When starting to write this book we entertained a hope that it might be possible to prepare a fairly good-sized compendious volume dealing in a broad, systematic way with the basic concepts, principles and their widely varied practical application in the Japasutram. But that hope has not materialized. The book begins in a discursive and “dramatic” way, and in a manner which seems to be inclined to “metaphorical and pictorial thinking. “After proceeding more than half-way. Leisurely and ramblingly, like that, it perceives that its journey’s end cannot be put so far off as it hoped or imagined it could, that the finish of its “opening Act” will now have to be sudden, laconic and cryptic. It may be hoped, nevertheless, that the pictures and imageries, and a peep also into side galleries of the Show which the present small book open will be suggestive of the manner in which such things have been sought to be understood in Japasutram, and the rigid cast of the last portion may be indicative of the terse, compact way in which the subject has been treated in the last two volumes of that Book. The present small book tells especially of vak and prana, of varnamala or the “Creative Exponents”, of nada, bindu, kala, and ardhamatra, in very general terms. This, it is hoped, may stimulate an interest for a closer and deeper study as amplified and illustrated in Japasutram The method of varna analysis here is also typical of what may be found in the bigger Book.

If this small book can not promise to offer much easily understandable matter, it has luckily gained the advantage of incorporating two separate articles by two esteemed friends both of whom have closely studied the Japasutram. One is from Prof. Charu Chandra Chatterji, who has written a short but engagingly readable appreciative summary of the more salient points and features of the Book Considering the manner how the “thing” has come to us, personal appreciation, high or low, does not tell much either way. Praise or thanks-giving goes where it is due. The other article is from Justice P.B. Mukharji of the Calcutta High Court. It is a deep and closely-argued, original article first delivered as a lecture at the Ramakrishna Culture Institute, and subsequently published in its Bulletin. It is called “The Metaphysics of Sound” – an illuminating paper that not only fully meets the challenge of the Physics of Sound, but carries Sound beyond its gross or physical dimension (which “metaphysics” literally implies), and explores into its higher dimensions of madhyama, pasyanti and para. It is these higher dimensions that make vak realize its fundamental and total significance as Creative Cosmic Life, as Revealing Supernal light, and as Basic, Original Joy (Anandam) which is the Causa Sui, the Magnum Matrix (as we have called it) of whatever is and becomes.

A compendium volume in English dealing with the subject-matter of Japasutram in a compact, rounded and systematic way remains to be written. But until the curtain that veils is rung up, we do not see-when it will be, and who its “instrument” or Yantram.

CONTENTS

Foreword9
An Ode to Belief13
Preface to the First Edition17
Appreciative Summary
By C.C. Chatterjee

21
Metaphysics of Sound – An Introduction
By P.B. Mukharji

29
Japasutram
By Swami Pratyagatmananda Saraswati

45
Japasutram – Exposition in English
By S.N. Roy
113
The Secret of Japa
By Sri Govinda Gopal Mukhopadhyaya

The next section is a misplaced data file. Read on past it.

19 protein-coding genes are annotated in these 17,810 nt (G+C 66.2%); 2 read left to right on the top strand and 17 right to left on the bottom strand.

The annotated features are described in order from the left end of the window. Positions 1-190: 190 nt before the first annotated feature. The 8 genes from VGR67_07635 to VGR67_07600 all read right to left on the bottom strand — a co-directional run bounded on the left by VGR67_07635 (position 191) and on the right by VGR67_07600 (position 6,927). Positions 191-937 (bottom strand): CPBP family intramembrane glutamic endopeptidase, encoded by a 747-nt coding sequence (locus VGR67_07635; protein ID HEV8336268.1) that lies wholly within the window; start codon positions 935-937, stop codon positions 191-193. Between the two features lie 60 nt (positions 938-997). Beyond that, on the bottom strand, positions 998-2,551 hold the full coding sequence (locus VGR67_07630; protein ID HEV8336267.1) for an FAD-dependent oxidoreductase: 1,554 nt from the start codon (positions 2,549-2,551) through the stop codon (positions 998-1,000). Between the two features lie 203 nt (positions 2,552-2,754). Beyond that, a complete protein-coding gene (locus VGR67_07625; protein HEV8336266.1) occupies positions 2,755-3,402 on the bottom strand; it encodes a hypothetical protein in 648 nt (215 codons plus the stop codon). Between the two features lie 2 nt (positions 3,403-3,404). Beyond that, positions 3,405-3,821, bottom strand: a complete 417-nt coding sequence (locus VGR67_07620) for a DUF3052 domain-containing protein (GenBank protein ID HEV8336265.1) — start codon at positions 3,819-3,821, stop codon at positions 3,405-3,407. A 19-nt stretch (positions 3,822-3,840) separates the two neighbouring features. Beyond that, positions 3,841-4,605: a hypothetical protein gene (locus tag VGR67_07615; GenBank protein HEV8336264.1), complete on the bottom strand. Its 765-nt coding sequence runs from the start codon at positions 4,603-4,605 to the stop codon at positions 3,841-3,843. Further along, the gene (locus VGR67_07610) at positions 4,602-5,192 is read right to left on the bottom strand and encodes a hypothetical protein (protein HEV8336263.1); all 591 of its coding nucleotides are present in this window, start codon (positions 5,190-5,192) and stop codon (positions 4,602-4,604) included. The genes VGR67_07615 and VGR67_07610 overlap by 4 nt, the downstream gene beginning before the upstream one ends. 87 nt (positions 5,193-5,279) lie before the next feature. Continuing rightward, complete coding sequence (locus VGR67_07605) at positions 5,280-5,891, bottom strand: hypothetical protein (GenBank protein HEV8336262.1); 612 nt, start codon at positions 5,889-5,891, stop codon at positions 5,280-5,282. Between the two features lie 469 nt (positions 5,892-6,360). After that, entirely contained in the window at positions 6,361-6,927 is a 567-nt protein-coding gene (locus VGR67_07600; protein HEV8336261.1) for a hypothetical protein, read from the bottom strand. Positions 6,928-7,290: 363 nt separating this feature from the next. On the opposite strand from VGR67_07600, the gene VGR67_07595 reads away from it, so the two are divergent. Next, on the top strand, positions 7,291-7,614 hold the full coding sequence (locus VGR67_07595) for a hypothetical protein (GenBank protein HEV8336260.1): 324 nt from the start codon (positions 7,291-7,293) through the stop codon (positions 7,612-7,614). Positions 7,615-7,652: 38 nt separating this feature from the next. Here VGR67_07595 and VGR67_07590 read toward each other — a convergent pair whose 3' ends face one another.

267
Appendix – Swami Pratyagatmananda Saraswati285

Japasutram The Science of Creative Sound

Item Code:
IDK879
Cover:
Paperback
Edition:
2007
ISBN:
8189305034
Size:
8.2" X 8.4"
Pages:
300
Price:
$30.00   Shipping Free
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Foreword

Fact or live actual experience is a seamless whole, which is (a) unbounded in the sense that it cannot, as a whole, be contained within any specifically assigned limits; (b) alogical in the sense that it cannot, as a whole, be comprehended and understood by any logical form or category; (c) absolute in the sense that, though analytically involving a manifold of relations, it cannot be, as a live whole, and apart from such analytic operation, coverable by any assigned relation; (d) unusable in the sense that as a live entire whole, it is not amenable to, and treatable by, any usage and convention, theoretical or practical; (e) mutable, not in the sense that, as a live entire whole (i.e., as FACT) it change as regards the four essential features given above, but in the sense that its internal ensemble of features and postures present a picture of continual flux and change, ceaseless renewing and reforming. It is immutable as foundational Being-Consciousness (which is also foundational Joy-Consciousness); it is also immutable as regards the above four basic characters that pertain to it as (alogical, absolute, integral and unusable) Fact; but it is mutable (expanding and contracting etc.) as regards its internal composition and disposition of features and postures, and, if we so put it, its domestic economy of both “production and distribution” of material.

If this be the basic posture or nature of the Fact as experience, it is evident that, for usage and convention (both theoretical and practical). The live entire whole must be ab initio analytically treated, by innate urge or by intelligent motive, so that we get “ready at hand” suitably usable packets and parcels of fact-segments with appropriate labels and numbers so to say, for “indoor use” as well as for “outdoor commerce.”

However diversely and suitably we may deal in these labeled and numbered parcels of the Integral Fact, it is never to be forgotten and ignored that in real and vital appreciation of the live, entire experience, its liveness and entireness never abdicate their basic prerogative to subsist, and sustain all that we may “piecemeal” and dress up for “home consumption” or for mutual bargaining.